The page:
There are even sci­en­tif­ic stud­ies that prove that an evening spent in the light of can­dles helps to relieve psy­cho­log­i­cal dis­com­fort.

You can pur­chase orig­i­nal can­dle­sticks with a Christ­mas theme. Or you can build a can­dle­stick your­self. It does­n’t always hap­pen quick­ly, but it’s worth it.

What can a can­dle­stick be made of:

  • from a spool with very thick, strong threads;
  • from a very thick branch, inside which a can­dle rod (met­al) will be locat­ed;
  • from an ordi­nary glass jar.

The last option seems to be the sim­plest and most attrac­tive. If you have a jar of baby food, PVA glue, sea salt, thin open­work braid, con­sid­er that the can­dle­stick is half ready. It is nec­es­sary to cov­er a clean jar with PVA glue and sprin­kle (gen­er­ous­ly) with salt. Part of it will sub­side, but the part that remains is enough to form a “snowy” can­dle­stick.

Tie a rib­bon at the base of the neck. Instead of braid, you can use a thin satin rib­bon. Some­times a label with Christ­mas wish­es is tied to the rib­bon.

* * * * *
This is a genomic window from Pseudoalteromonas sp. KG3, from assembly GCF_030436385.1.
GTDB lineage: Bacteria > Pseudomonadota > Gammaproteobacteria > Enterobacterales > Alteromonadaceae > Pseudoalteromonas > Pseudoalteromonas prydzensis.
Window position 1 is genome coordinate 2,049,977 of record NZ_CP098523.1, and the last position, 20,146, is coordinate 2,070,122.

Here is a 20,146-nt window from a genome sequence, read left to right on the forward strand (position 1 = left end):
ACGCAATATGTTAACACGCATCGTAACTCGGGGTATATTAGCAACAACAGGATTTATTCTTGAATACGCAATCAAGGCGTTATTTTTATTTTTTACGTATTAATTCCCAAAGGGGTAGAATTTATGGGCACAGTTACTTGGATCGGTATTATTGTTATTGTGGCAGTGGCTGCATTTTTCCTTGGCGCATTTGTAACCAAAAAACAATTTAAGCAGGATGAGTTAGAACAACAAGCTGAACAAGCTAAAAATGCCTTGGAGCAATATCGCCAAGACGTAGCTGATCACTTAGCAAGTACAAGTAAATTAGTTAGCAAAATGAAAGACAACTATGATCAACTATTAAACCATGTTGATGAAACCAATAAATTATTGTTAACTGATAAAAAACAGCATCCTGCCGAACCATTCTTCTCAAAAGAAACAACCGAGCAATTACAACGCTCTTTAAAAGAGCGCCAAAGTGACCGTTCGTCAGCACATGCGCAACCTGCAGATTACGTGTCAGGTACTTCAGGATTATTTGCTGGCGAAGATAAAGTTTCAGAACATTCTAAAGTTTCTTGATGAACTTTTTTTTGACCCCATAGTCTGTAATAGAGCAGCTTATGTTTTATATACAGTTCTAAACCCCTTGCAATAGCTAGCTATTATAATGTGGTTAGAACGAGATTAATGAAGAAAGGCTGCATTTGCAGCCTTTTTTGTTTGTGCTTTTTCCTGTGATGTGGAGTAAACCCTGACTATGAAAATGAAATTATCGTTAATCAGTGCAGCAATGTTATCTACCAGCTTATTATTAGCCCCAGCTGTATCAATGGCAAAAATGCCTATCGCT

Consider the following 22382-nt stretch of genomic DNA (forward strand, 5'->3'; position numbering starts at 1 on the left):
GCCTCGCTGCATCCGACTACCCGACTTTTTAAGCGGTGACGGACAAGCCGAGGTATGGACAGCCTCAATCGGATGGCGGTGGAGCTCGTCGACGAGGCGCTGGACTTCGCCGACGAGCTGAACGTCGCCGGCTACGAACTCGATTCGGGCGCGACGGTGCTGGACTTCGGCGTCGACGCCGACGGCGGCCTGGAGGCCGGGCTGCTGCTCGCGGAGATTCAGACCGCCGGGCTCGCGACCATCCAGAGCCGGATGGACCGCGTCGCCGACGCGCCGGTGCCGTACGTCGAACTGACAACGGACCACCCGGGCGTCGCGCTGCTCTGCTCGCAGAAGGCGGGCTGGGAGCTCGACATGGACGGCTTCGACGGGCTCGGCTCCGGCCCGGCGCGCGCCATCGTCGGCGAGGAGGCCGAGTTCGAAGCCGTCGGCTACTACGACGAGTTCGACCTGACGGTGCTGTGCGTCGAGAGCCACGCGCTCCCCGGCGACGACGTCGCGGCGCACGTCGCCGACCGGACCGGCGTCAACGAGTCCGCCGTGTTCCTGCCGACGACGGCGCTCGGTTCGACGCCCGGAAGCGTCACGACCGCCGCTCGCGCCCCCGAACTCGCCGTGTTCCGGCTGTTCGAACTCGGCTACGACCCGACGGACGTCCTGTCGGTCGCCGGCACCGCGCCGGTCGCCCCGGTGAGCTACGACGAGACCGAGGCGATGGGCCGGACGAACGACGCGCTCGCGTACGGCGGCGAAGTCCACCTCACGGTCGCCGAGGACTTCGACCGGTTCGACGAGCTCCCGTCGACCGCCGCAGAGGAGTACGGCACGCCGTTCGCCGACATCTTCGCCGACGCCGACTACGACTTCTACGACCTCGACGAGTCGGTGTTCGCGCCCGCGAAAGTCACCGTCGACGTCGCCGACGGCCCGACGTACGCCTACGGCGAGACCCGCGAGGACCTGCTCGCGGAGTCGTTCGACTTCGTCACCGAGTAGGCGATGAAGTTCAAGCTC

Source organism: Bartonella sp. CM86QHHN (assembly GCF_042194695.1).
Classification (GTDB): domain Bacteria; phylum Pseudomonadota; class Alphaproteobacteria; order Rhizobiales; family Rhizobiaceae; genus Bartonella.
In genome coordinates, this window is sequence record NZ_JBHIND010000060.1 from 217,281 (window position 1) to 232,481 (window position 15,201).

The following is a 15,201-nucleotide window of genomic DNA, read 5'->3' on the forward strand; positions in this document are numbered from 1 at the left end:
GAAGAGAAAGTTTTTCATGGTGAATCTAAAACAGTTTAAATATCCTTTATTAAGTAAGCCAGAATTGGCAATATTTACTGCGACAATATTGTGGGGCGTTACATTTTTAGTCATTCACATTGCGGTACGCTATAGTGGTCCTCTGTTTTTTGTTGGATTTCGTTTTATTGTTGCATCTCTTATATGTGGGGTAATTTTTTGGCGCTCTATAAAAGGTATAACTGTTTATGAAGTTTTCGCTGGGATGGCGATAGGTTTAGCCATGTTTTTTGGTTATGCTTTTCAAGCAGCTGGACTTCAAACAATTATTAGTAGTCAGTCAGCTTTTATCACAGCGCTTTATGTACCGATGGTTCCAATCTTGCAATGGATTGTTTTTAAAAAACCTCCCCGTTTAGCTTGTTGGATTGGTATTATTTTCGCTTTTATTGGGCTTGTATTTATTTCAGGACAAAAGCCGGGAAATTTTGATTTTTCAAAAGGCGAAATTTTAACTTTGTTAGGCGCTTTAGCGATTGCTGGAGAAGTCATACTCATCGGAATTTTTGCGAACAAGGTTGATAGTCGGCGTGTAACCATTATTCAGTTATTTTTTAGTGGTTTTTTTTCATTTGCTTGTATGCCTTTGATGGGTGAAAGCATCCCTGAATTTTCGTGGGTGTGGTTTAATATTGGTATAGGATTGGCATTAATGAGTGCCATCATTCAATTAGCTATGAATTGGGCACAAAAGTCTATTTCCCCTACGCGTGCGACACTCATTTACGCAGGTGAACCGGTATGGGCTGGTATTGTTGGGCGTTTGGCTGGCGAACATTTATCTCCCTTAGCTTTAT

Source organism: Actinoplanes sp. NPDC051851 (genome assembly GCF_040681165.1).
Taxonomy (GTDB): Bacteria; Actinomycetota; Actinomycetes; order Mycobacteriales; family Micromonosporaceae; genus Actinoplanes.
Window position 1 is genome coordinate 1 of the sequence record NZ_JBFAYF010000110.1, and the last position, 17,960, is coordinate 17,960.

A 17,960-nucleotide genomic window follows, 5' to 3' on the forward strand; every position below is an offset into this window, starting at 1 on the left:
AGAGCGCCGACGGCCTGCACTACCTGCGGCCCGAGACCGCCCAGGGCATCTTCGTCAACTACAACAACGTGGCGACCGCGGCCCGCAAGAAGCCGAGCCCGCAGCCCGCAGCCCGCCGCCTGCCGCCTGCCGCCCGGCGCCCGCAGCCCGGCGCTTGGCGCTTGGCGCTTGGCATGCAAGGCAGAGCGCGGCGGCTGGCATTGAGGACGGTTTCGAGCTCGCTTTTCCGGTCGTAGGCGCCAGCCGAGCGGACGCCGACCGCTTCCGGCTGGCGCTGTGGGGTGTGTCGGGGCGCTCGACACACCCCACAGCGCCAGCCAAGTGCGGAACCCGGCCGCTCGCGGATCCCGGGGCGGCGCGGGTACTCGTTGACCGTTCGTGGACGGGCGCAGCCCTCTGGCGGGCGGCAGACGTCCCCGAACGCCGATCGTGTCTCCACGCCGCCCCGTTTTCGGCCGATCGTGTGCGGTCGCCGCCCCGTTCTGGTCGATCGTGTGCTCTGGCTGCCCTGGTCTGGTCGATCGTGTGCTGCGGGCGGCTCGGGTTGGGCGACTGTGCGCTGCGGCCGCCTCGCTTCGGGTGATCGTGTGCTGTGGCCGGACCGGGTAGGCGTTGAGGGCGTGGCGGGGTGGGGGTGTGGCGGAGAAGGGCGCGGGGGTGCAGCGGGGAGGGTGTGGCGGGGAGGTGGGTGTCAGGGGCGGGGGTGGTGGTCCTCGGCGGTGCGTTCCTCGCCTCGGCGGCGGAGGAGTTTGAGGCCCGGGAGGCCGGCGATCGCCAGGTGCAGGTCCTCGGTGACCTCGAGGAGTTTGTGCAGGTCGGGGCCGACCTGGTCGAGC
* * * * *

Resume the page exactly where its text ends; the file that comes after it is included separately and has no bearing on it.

When a beau­ti­ful can­dle­stick is ready, you can prac­tice mak­ing can­dles with your own hands. But if you are afraid of such exper­i­ments, you can trans­form ordi­nary thick white house­hold can­dles beyond recog­ni­tion.

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Take decoupage, for exam­ple. Nap­kins with New Year and Christ­mas motifs are sold in stores before the hol­i­days: they are per­fect for dec­o­rat­ing using decoupage tech­nique.

If there are no suit­able nap­kins, print pic­tures from the Inter­net on thin paper. You can use a spe­cial craque­lure var­nish, which will give the can­dles a vin­tage look.

You can also dec­o­rate can­dles:

  • cof­fee beans;
  • beads;
  • sequins;
  • spruce branch­es, cin­na­mon sticks and minia­ture cones;
  • sprigs of moun­tain ash or vibur­num;
  • lace.

Can­dles for which a “sater” is knit­ted also look orig­i­nal. If you are new to knit­ting, then even in the most prim­i­tive way you can knit a fluffy out­fit for a can­dle, dec­o­rat­ing it with a New Year’s but­ton.

If you knit ll, com­plete the gift with the same out­fit for a teapot — it’s not only beau­ti­ful, but also prac­ti­cal (the teapot will stay warm for a long time).